Women in Raso Olo shall soon give birth at UNMISS-funded maternity ward

unmiss south sudan western equatoria state maridi county raso olo women remote maternity ward quick impact project

Residents in Raso Olo, Western Equatoria, often feel marginalized. UNMISS is funding the ongoing construction of a maternity ward to reduce childbirth mortality rates. Photos: Felix Katie/UNMISS

8 Feb 2023

Women in Raso Olo shall soon give birth at UNMISS-funded maternity ward

Felix Katie/Filip Andersson

WESTERN EQUATORIA- The sparsely populated far southeastern part of Maridi County does not see many visitors, yet it has suffered from its unfair share of conflict and violence. As a consequence, the delivery of basic services is somewhat lacking. Fortunately, and with the help of the United Nations Mission in South Sudan, that may be about to change.

“With no maternity facility, expectant mothers always suffer during labour. The number of women and newborns who die in the process is alarming,” women’s representative Rahma Elia in Ras Olo payam (a small administrative division) told a visiting team of peacekeepers.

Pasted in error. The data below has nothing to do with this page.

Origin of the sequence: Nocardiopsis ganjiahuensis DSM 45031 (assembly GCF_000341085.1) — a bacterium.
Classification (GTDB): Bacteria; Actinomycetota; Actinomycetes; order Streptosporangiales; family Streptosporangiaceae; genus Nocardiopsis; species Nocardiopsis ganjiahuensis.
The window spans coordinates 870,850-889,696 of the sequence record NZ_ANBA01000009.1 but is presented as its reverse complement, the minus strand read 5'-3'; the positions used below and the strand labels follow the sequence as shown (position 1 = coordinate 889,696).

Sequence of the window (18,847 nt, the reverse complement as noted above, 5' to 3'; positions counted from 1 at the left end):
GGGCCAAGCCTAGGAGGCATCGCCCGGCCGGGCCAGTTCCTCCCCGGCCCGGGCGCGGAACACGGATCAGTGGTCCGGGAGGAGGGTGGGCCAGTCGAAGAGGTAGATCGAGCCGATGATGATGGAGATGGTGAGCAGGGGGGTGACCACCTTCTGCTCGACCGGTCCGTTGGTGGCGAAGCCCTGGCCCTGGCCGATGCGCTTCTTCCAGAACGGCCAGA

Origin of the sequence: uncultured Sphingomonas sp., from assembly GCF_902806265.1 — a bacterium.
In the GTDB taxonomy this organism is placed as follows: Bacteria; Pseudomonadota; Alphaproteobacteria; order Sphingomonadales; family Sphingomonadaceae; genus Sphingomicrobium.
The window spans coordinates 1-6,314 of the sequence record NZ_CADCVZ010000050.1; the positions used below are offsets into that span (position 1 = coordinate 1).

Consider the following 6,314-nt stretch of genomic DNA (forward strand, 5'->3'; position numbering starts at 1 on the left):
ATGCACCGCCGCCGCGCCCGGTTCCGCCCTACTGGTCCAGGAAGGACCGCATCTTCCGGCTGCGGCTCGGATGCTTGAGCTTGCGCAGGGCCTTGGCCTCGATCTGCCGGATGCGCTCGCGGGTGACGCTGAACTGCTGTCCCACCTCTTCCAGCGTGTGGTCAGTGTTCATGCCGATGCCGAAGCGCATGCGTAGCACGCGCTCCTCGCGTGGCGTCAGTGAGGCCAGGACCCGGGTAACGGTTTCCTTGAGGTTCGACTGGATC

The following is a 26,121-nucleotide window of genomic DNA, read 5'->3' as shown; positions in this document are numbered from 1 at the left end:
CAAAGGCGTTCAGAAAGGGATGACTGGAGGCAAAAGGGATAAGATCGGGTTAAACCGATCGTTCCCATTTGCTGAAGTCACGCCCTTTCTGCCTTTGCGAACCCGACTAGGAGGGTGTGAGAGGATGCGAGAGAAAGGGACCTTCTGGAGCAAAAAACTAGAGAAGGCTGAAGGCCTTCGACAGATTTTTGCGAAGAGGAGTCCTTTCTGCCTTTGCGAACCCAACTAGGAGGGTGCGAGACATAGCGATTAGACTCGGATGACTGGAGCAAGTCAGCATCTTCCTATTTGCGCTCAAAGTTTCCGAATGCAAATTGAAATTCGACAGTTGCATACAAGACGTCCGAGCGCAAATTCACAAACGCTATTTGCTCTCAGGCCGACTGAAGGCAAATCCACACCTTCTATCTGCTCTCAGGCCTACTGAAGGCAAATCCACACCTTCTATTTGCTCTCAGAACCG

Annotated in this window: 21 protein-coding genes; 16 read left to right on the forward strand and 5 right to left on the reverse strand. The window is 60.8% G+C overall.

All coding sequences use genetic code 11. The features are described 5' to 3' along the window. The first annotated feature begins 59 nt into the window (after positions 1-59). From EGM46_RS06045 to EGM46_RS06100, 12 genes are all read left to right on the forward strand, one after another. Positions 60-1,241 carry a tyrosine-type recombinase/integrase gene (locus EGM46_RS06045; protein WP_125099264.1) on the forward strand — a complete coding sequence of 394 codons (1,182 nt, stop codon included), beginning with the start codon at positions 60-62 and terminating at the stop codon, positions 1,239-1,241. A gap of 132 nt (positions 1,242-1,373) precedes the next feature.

While poverty levels may remain high and access to education patchy at best, mothers-to-be can at least look forward to receiving the child delivery services and care they need. That is because UNMISS, as part of its Quick Impact Project programme, has approved the funding of a maternity ward in Raso Olo, located some 90 kilometres from the county headquarters in Maridi.

In fact, construction of the lifesaving facility is already ongoing. The implementation of the project is a first in this part of Maridi County.

“I will be honest: we who live here often feel marginalized, which is why this UNMISS-funded development is a true blessing for us,” said Michael Makiri, Executive Chief of Ras Olo payam.

“Living conditions here, especially for women, are frankly deplorable. Women’s groups have long tried to address the poverty that affects residents, but a lack of support has hampered our efforts,” said Rahma Elia, who hopes that the arrival of a maternity ward will prompt more positive developments.

Margaret Joshua, a Gender Affairs Officer serving with the peacekeeping mission, is pleased with the Quick Impact Project currently underway.

“This one is important for us, because the need for this centre for maternity healthcare is pressing. It will no doubt benefit large numbers of women,” she said.